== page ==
“I just love seeing that on people’s faces — to just disconnect from their responsibilities for one or two hours and dial into whoever is performing, whether that’s an athlete, a team or a musician,” Lickrish said. “It adds to people’s lives and I take a lot of joy in that.”
World Champion Sunny Edwards keen to maintain dominance in Dubai
UK boxer Sunny Edwards, the IBF flyweight world champion, says headlining Probellum: Revolution in Dubai this coming Saturday will be a “life-changing” moment. Probellum, the new global boxing promotion company spearheaded by Richard Schaefer, launched in September and holds its first event at Dubai’s Coca-Cola Arena, with Edwards defending his title against Filipino challenger Jayson…
UK boxer Sunny Edwards, the IBF flyweight world champion, says headlining Probellum: Revolution in Dubai this coming Saturday will be a “life-changing” moment.
Probellum, the new global boxing promotion company spearheaded by Richard Schaefer, launched in September and holds its first event at Dubai’s Coca-Cola Arena, with Edwards defending his title against Filipino challenger Jayson Mama.
Having fought outside the UK on a few occasions earlier in his career, Edwards is relishing the prospect of competing in the UAE.
“It’s something I’ve wanted to do for a very long time,” he said. “My management will tell you that I’ve always asked to get some international experience. I’m a world champion and I want to see the world. I’m not one of those world champions who just wants to defend the title against three fighters in Britain, that’s not what I’m all about. I want to go to Dubai, I want to go to Mexico, I want to go to Japan. I’ll go anywhere. It’s great to have this opportunity in Dubai.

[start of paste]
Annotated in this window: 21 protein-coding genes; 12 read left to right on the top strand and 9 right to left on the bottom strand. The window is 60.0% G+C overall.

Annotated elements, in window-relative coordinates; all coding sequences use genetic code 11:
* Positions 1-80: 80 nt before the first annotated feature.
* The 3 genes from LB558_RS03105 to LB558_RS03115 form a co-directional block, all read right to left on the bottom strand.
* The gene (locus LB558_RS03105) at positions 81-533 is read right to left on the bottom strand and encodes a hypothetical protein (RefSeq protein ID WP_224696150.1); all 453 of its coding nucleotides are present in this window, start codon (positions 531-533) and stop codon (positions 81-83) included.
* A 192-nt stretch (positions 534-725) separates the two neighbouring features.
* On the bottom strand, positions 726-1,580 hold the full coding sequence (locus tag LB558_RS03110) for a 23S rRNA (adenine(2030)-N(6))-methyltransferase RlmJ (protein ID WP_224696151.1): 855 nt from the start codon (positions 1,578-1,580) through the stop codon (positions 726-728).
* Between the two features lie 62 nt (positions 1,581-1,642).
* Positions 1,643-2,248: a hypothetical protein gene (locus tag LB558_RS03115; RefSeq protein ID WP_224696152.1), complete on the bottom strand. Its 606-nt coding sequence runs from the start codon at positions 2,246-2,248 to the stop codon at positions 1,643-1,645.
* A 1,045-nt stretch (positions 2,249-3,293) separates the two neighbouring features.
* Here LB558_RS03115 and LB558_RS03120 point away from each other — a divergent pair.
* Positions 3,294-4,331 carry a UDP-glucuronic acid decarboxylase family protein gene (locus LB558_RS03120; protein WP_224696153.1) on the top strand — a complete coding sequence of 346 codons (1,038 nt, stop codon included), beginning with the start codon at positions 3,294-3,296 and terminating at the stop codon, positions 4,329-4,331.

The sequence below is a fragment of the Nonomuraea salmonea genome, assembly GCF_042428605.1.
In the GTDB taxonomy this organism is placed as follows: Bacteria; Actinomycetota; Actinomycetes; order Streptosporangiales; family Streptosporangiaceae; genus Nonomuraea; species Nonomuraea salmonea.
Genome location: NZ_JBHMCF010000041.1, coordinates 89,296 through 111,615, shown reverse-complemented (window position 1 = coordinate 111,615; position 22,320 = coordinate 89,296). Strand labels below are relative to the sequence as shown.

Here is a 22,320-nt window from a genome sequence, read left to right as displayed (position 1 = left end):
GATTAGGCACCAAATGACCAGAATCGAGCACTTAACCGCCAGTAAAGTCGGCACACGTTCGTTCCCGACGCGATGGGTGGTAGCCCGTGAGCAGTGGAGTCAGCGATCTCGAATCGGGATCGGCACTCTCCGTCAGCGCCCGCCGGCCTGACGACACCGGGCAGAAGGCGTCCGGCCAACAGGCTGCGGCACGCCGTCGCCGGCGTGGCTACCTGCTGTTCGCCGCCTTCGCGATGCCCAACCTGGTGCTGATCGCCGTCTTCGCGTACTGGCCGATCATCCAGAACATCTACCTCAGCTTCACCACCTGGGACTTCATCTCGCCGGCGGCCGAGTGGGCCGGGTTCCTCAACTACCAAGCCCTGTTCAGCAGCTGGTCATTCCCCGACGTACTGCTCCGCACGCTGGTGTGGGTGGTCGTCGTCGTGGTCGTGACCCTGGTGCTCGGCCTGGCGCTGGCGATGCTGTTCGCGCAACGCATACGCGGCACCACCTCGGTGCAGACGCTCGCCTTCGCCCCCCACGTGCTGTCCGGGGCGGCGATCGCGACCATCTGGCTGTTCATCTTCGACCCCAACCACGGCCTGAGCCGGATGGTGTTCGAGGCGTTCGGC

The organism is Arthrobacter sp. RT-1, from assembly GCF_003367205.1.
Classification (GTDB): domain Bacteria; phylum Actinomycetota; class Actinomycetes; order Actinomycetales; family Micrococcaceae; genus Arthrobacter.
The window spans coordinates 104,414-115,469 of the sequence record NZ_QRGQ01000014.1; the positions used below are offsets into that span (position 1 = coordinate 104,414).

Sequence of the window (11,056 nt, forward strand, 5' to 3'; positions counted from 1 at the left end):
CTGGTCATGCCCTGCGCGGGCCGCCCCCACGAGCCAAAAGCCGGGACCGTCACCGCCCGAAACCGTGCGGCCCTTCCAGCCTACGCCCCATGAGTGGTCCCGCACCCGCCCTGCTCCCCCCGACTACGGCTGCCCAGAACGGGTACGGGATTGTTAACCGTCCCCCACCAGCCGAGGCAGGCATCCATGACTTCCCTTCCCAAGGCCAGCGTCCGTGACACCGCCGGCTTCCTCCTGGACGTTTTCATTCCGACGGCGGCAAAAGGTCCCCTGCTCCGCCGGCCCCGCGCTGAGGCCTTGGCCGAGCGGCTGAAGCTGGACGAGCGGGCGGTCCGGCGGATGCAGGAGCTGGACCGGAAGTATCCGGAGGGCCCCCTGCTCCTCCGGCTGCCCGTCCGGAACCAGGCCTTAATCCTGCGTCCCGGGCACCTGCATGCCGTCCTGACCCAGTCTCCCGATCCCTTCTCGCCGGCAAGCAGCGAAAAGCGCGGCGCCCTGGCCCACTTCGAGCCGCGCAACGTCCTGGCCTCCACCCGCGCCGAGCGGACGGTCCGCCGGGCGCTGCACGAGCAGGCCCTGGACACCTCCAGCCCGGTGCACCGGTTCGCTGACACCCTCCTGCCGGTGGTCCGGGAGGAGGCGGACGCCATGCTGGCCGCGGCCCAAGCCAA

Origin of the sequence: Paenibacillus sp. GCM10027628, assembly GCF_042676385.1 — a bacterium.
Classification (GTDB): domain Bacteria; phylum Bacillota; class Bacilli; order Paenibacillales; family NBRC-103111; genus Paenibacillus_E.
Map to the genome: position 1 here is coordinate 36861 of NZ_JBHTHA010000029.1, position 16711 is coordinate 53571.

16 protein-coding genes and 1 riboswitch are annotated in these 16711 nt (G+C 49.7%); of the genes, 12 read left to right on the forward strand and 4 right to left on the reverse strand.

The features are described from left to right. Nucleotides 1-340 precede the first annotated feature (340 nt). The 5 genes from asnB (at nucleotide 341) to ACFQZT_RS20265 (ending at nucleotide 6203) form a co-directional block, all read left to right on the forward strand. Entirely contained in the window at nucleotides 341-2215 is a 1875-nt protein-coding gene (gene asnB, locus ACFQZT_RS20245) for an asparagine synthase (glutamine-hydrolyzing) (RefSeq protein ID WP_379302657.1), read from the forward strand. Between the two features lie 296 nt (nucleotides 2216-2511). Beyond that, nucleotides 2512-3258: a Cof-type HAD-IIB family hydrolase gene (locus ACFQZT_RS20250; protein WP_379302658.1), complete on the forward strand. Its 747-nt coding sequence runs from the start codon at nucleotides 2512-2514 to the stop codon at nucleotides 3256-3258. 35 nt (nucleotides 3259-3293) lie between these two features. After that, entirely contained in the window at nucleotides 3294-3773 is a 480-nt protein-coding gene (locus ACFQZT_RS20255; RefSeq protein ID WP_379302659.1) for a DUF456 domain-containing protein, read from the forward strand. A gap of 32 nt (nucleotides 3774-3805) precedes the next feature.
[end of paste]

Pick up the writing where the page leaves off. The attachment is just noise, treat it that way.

“When I saw the venue, my head almost fell off. I couldn’t believe it,” Edwards added. “I made my debut in an industrial unit in Estepona, in Spain, had a couple of undercard slots where I got a taste of what the big life is like, gradually crept up and had a few arena shows, but this is completely different. Even the architecture looks like the Allianz Arena (in Munich).”
Having originally been due to face Mama in September, in the UK, Edwards was forced to pull out after sustaining an ankle injury during his training camp but, despite the inevitable frustration caused by the delay, he insists he is in great shape going into Saturday’s fight.
“There was a lot of talk about what happened but genuinely, I rolled my ankle and that put me out,” he explains. “I was devastated. All I like to do is fight, I can’t stress that enough. I’ve been involved in boxing for 16, 17 years and I don’t enjoy anything else. I can’t explain how much boxing, fighting and competing makes me feel alive, nothing else comes remotely close. I’m just buzzing for the fight to be here now.